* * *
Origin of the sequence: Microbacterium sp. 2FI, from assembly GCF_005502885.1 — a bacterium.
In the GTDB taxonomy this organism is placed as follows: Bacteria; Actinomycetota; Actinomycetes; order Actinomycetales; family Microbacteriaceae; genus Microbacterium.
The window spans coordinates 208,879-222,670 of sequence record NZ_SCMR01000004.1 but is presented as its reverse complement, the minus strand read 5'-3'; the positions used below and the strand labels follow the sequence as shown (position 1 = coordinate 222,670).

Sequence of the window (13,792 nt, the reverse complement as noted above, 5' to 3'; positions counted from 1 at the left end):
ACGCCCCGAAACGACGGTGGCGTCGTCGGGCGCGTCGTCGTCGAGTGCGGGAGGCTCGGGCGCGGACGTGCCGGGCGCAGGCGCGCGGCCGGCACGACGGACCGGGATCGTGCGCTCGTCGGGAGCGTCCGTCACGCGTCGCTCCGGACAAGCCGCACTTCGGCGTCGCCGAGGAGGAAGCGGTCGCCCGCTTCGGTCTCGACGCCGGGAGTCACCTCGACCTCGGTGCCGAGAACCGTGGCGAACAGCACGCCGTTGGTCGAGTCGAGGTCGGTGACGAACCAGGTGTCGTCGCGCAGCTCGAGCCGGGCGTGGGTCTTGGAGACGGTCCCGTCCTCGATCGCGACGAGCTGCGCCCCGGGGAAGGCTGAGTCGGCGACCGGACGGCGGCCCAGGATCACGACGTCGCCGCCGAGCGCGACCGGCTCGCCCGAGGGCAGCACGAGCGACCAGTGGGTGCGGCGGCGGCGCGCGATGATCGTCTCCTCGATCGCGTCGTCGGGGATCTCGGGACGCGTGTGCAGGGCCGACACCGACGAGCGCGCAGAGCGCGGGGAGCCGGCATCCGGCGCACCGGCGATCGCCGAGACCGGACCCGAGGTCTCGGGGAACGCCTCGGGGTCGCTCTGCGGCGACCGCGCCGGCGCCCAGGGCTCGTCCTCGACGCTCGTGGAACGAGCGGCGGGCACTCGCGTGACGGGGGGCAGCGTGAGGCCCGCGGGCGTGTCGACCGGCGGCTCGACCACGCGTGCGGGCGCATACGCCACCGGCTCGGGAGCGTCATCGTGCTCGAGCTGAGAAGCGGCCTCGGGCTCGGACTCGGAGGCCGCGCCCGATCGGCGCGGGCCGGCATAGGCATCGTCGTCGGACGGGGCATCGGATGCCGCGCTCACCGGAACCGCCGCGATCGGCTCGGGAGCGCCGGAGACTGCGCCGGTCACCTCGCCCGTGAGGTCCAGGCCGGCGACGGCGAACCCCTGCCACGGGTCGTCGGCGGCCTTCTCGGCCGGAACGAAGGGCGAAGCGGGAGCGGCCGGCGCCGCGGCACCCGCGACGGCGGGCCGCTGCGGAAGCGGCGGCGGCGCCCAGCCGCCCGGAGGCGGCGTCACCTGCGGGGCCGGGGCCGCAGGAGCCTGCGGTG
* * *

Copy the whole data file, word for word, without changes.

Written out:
Origin of the sequence: Microbacterium sp. 2FI, from assembly GCF_005502885.1 — a bacterium.
In the GTDB taxonomy this organism is placed as follows: Bacteria; Actinomycetota; Actinomycetes; order Actinomycetales; family Microbacteriaceae; genus Microbacterium.
The window spans coordinates 208,879-222,670 of sequence record NZ_SCMR01000004.1 but is presented as its reverse complement, the minus strand read 5'-3'; the positions used below and the strand labels follow the sequence as shown (position 1 = coordinate 222,670).

Sequence of the window (13,792 nt, the reverse complement as noted above, 5' to 3'; positions counted from 1 at the left end):
ACGCCCCGAAACGACGGTGGCGTCGTCGGGCGCGTCGTCGTCGAGTGCGGGAGGCTCGGGCGCGGACGTGCCGGGCGCAGGCGCGCGGCCGGCACGACGGACCGGGATCGTGCGCTCGTCGGGAGCGTCCGTCACGCGTCGCTCCGGACAAGCCGCACTTCGGCGTCGCCGAGGAGGAAGCGGTCGCCCGCTTCGGTCTCGACGCCGGGAGTCACCTCGACCTCGGTGCCGAGAACCGTGGCGAACAGCACGCCGTTGGTCGAGTCGAGGTCGGTGACGAACCAGGTGTCGTCGCGCAGCTCGAGCCGGGCGTGGGTCTTGGAGACGGTCCCGTCCTCGATCGCGACGAGCTGCGCCCCGGGGAAGGCTGAGTCGGCGACCGGACGGCGGCCCAGGATCACGACGTCGCCGCCGAGCGCGACCGGCTCGCCCGAGGGCAGCACGAGCGACCAGTGGGTGCGGCGGCGGCGCGCGATGATCGTCTCCTCGATCGCGTCGTCGGGGATCTCGGGACGCGTGTGCAGGGCCGACACCGACGAGCGCGCAGAGCGCGGGGAGCCGGCATCCGGCGCACCGGCGATCGCCGAGACCGGACCCGAGGTCTCGGGGAACGCCTCGGGGTCGCTCTGCGGCGACCGCGCCGGCGCCCAGGGCTCGTCCTCGACGCTCGTGGAACGAGCGGCGGGCACTCGCGTGACGGGGGGCAGCGTGAGGCCCGCGGGCGTGTCGACCGGCGGCTCGACCACGCGTGCGGGCGCATACGCCACCGGCTCGGGAGCGTCATCGTGCTCGAGCTGAGAAGCGGCCTCGGGCTCGGACTCGGAGGCCGCGCCCGATCGGCGCGGGCCGGCATAGGCATCGTCGTCGGACGGGGCATCGGATGCCGCGCTCACCGGAACCGCCGCGATCGGCTCGGGAGCGCCGGAGACTGCGCCGGTCACCTCGCCCGTGAGGTCCAGGCCGGCGACGGCGAACCCCTGCCACGGGTCGTCGGCGGCCTTCTCGGCCGGAACGAAGGGCGAAGCGGGAGCGGCCGGCGCCGCGGCACCCGCGACGGCGGGCCGCTGCGGAAGCGGCGGCGGCGCCCAGCCGCCCGGAGGCGGCGTCACCTGCGGGGCCGGGGCCGCAGGAGCCTGCGGTG